- GDP (PPP):
- $238.3 billion
- 0.8% 5-year compound annual growth
- $4,450 per capita
- Inflation (CPI):
- FDI Inflow:
- Public Debt:
Burma’s economic freedom score is 46.5, making its economy the 162nd freest in the 2023 Index. Its score is 3.1 points lower than last year. Burma is ranked 38th out of 39 countries in the Asia–Pacific region, and its overall score is much lower than the world and regional averages.
The foundations of economic freedom are fragile in Burma. Historically scoring far below the world average, Burma’s lack of economic freedom continues to justify characterization of its economy as “repressed.” Extensive state controls and structural problems severely undermine private-sector development. Burma lags in productivity growth and dynamic economic expansion.
The military has dominated Burmese politics since 1962. A February 2021 coup installed Senior-General Min Aung Hlaing as de facto head of state despite the National League for Democracy’s landslide victory in 2020 elections. Since then, the military has been locked in a struggle with the civilian National Unity Government. The economy suffers from the effects of food and fuel shortages as well as escalating international sanctions. Wages remain low compared to wages in other Asian countries, and more than 25 percent of the population lives in poverty. Principal exports include petroleum gas, rice, coats, refined copper, and dried legumes.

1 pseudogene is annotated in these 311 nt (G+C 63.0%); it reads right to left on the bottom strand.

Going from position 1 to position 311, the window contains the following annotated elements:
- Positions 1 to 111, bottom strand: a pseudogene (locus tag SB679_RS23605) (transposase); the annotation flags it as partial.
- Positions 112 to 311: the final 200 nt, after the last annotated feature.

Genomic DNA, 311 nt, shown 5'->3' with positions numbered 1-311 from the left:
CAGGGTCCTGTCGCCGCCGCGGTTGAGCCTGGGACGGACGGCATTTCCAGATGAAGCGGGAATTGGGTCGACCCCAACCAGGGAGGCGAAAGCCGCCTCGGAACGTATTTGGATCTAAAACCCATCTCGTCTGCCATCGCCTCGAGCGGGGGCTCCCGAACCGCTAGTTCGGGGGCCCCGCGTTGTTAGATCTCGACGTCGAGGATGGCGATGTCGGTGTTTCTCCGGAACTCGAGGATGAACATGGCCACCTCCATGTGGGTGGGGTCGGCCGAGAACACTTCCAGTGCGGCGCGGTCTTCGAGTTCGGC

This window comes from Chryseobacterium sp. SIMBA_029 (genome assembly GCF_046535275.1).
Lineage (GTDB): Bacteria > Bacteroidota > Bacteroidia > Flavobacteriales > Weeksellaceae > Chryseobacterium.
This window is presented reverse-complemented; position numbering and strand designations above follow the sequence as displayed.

Rule of Law
The overall rule of law is weak in Burma. The country’s property rights score is below the world average; its judicial effectiveness score is below the world average; and its government integrity score is below the world average.
The top individual and corporate tax rates are, respectively, 25 percent and 22 percent. The tax burden equals 6.6 percent of GDP. Three-year government spending and budget balance averages are, respectively, 21.3 percent and –5.8 percent of GDP. Public debt equals 62.3 percent of GDP.
The Burmese military’s brutal crackdown on the Burmese people has decimated business freedom. Mass detentions, extrajudicial killings, and violence that deliberately target civilians are a potentially lethal threat to labor freedom. The most recent available inflation rate is 3.6 percent.
The trade-weighted average tariff rate is 5.3 percent, and other barriers to trade persist. State-owned enterprises undermine investment in the private sector. Approximately 30 percent of adult Burmese have access to an account with a formal banking institution.